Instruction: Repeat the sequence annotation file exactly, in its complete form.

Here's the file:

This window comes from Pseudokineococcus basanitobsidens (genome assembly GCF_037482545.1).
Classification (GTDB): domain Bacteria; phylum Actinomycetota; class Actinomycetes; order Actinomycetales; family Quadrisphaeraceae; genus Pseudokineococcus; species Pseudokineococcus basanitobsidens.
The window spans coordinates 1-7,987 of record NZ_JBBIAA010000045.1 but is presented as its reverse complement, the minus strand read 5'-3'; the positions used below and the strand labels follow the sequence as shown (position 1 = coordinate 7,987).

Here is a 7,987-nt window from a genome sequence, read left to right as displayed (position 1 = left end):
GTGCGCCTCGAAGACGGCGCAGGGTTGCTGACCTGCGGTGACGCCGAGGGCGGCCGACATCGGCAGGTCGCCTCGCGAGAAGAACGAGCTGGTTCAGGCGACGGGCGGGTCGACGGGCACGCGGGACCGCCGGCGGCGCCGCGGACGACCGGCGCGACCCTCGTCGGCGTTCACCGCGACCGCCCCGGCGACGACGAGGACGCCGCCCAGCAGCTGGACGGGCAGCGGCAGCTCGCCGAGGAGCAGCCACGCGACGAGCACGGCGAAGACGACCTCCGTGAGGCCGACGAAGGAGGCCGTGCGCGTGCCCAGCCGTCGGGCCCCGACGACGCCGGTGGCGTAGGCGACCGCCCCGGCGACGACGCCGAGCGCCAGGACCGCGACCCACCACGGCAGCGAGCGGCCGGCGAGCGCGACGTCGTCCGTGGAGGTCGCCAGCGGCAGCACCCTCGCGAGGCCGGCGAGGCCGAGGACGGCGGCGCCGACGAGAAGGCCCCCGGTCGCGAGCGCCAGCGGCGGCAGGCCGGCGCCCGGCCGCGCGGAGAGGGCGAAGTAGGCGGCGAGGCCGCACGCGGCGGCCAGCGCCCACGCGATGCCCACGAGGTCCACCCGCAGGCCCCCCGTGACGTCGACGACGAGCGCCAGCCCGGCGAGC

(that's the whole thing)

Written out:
This window comes from Pseudokineococcus basanitobsidens (genome assembly GCF_037482545.1).
Classification (GTDB): domain Bacteria; phylum Actinomycetota; class Actinomycetes; order Actinomycetales; family Quadrisphaeraceae; genus Pseudokineococcus; species Pseudokineococcus basanitobsidens.
The window spans coordinates 1-7,987 of record NZ_JBBIAA010000045.1 but is presented as its reverse complement, the minus strand read 5'-3'; the positions used below and the strand labels follow the sequence as shown (position 1 = coordinate 7,987).

Here is a 7,987-nt window from a genome sequence, read left to right as displayed (position 1 = left end):
GTGCGCCTCGAAGACGGCGCAGGGTTGCTGACCTGCGGTGACGCCGAGGGCGGCCGACATCGGCAGGTCGCCTCGCGAGAAGAACGAGCTGGTTCAGGCGACGGGCGGGTCGACGGGCACGCGGGACCGCCGGCGGCGCCGCGGACGACCGGCGCGACCCTCGTCGGCGTTCACCGCGACCGCCCCGGCGACGACGAGGACGCCGCCCAGCAGCTGGACGGGCAGCGGCAGCTCGCCGAGGAGCAGCCACGCGACGAGCACGGCGAAGACGACCTCCGTGAGGCCGACGAAGGAGGCCGTGCGCGTGCCCAGCCGTCGGGCCCCGACGACGCCGGTGGCGTAGGCGACCGCCCCGGCGACGACGCCGAGCGCCAGGACCGCGACCCACCACGGCAGCGAGCGGCCGGCGAGCGCGACGTCGTCCGTGGAGGTCGCCAGCGGCAGCACCCTCGCGAGGCCGGCGAGGCCGAGGACGGCGGCGCCGACGAGAAGGCCCCCGGTCGCGAGCGCCAGCGGCGGCAGGCCGGCGCCCGGCCGCGCGGAGAGGGCGAAGTAGGCGGCGAGGCCGCACGCGGCGGCCAGCGCCCACGCGATGCCCACGAGGTCCACCCGCAGGCCCCCCGTGACGTCGACGACGAGCGCCAGCCCGGCGAGC